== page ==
Consumers embrace new (and cheaper) ways to watch TV

New ways to watch TV (Photo: Thinkstock)

If you're a fan of TV, then you're likely aware that TV has changed dramatically over the course of the last decade. Gone are the days of bunny ears being our sole method of accessing TV, and in are TV-viewing options via the Internet.

In some cases, consumers may not even need to pay for TV service. As long as you have access to the Internet, you can simply log onto a network's website and stream your favorite TV shows for free. Unfortunately, if your favorite TV show is on a premium cable network, you'll have pop open your wallet to get access. But here's the good news: Thanks to the evolution of TV, access to TV doesn't have to come at such a high cost anymore.

"The evolution of pay-TV is picking up speed and it's clear that IP delivery is the end game," says Caitlin Spaan, vice president of marketing at Ooyala, a company that provides online video technology products and services.

Spaan believes that delivering content over a network "allows service providers to interact with their customers, to deliver a more personalized experience and, frankly, to change as the market demands."

If you haven't been keeping up with the latest TV innovations, here's what coming your way...

Cloud-Based TV Service

Last month, Sony announced their plans to test a cloud-based TV service that will include live television channels, on-demand TV shows, and digital video recorder capabilities.

To be clear, Spaan says cloud-based TV services already exist in the form of Netflix, Hulu Plus, and Amazon Prime, where you can download already-aired TV shows and movies. However, Sony is looking to test something entirely different later this year.

According to Spaan, their service will be a virtual paid TV service - similar to standard Comcast or AT&T U-verse cable services.

"The service will deliver hundreds of live linear channels, including sports and episodic TV to customers, no matter where they live," Spaan says.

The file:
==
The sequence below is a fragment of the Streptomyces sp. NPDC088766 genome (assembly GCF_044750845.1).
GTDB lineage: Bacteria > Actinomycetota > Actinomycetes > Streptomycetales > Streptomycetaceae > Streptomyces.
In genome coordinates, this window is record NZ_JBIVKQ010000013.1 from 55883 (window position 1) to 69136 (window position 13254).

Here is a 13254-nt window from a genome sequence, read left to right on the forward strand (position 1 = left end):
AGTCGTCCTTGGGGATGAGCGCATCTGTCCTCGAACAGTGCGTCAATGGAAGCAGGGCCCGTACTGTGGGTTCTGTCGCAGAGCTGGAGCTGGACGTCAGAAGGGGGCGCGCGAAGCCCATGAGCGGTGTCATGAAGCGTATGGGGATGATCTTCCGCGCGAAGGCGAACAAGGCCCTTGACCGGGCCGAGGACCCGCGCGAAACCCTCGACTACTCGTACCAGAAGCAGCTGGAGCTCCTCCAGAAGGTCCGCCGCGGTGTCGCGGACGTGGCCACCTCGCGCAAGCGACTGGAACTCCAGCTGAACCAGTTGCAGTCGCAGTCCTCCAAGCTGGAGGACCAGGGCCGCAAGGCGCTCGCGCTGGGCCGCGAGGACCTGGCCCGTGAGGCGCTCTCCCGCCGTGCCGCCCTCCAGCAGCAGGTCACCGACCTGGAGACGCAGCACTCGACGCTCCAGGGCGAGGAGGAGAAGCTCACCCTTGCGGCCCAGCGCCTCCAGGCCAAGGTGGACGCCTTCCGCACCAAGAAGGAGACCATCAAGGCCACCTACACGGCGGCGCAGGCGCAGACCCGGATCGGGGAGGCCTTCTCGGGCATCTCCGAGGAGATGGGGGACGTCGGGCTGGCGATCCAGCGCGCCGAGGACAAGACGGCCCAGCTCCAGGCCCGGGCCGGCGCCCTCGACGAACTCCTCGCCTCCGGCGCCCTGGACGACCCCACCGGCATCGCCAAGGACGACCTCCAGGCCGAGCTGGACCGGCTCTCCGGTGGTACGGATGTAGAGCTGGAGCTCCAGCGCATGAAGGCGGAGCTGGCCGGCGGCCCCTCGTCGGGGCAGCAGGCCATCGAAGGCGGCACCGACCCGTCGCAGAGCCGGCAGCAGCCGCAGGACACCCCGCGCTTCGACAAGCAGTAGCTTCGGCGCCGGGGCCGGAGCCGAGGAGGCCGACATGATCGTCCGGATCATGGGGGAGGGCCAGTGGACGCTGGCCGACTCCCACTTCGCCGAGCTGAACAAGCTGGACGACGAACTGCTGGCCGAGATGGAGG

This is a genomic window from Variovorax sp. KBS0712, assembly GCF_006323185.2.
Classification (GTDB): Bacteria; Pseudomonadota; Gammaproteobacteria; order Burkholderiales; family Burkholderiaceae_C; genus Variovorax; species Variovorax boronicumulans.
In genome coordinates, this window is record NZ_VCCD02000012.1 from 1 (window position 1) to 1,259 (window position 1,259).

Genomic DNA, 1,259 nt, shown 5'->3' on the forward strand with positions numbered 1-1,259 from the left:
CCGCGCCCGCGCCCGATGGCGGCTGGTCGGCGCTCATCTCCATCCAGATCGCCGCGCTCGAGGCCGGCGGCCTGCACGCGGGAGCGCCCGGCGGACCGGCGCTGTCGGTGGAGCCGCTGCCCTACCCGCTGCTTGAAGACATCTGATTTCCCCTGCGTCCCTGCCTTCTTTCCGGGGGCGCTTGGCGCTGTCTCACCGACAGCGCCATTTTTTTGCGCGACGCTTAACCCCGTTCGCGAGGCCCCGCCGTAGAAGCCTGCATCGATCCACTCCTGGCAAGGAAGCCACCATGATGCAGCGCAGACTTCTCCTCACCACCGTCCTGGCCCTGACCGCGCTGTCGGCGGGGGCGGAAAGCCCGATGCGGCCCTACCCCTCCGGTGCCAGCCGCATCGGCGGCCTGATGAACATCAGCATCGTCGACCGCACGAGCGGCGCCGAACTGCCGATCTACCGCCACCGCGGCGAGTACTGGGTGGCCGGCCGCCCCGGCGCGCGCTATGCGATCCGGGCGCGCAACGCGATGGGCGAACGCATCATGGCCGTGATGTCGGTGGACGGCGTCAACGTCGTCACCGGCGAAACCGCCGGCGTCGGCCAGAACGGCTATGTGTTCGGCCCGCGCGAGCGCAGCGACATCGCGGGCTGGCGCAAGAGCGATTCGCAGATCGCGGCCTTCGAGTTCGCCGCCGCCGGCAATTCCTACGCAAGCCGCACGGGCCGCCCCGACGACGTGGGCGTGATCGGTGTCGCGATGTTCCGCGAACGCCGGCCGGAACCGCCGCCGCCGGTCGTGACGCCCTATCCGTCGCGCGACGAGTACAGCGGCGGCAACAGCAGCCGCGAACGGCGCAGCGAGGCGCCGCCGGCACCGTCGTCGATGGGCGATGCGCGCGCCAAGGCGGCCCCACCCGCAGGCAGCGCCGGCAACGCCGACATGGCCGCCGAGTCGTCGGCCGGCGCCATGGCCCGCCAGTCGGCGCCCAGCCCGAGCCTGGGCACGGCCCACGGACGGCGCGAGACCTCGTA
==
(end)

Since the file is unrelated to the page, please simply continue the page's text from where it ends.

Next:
How will this change access to television?

"If Sony can provide a full TV service, with video on demand, live linear, sports and everything that, say, a Comcast package provides, the ease of access, portability, and the ability to easily change packages online will be a hit with consumers," Spaan explains.

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Binge-Watching via Netflix

When it comes to watching TV, we're used to waiting a full week for new episodes to air. A full TV season typically starts in October and runs until April or May, give or a take a month. Cable companies and TV networks have us hooked for a good chunk of the year - waiting patiently for the newest character and plot developments to unfold.

Thanks to Netflix, that's all changing. Netflix, which charges a subscription fee of just $7.99 a month, releases the entire season of their original shows all at once and according to recent consumer data, viewers are loving it.

In fact, after the hit Netflix drama series, "House of Cards," released its second season in February, 2 percent of subscribers on U.S. broadband networks watched all 13 episodes of the season over the course of the first weekend.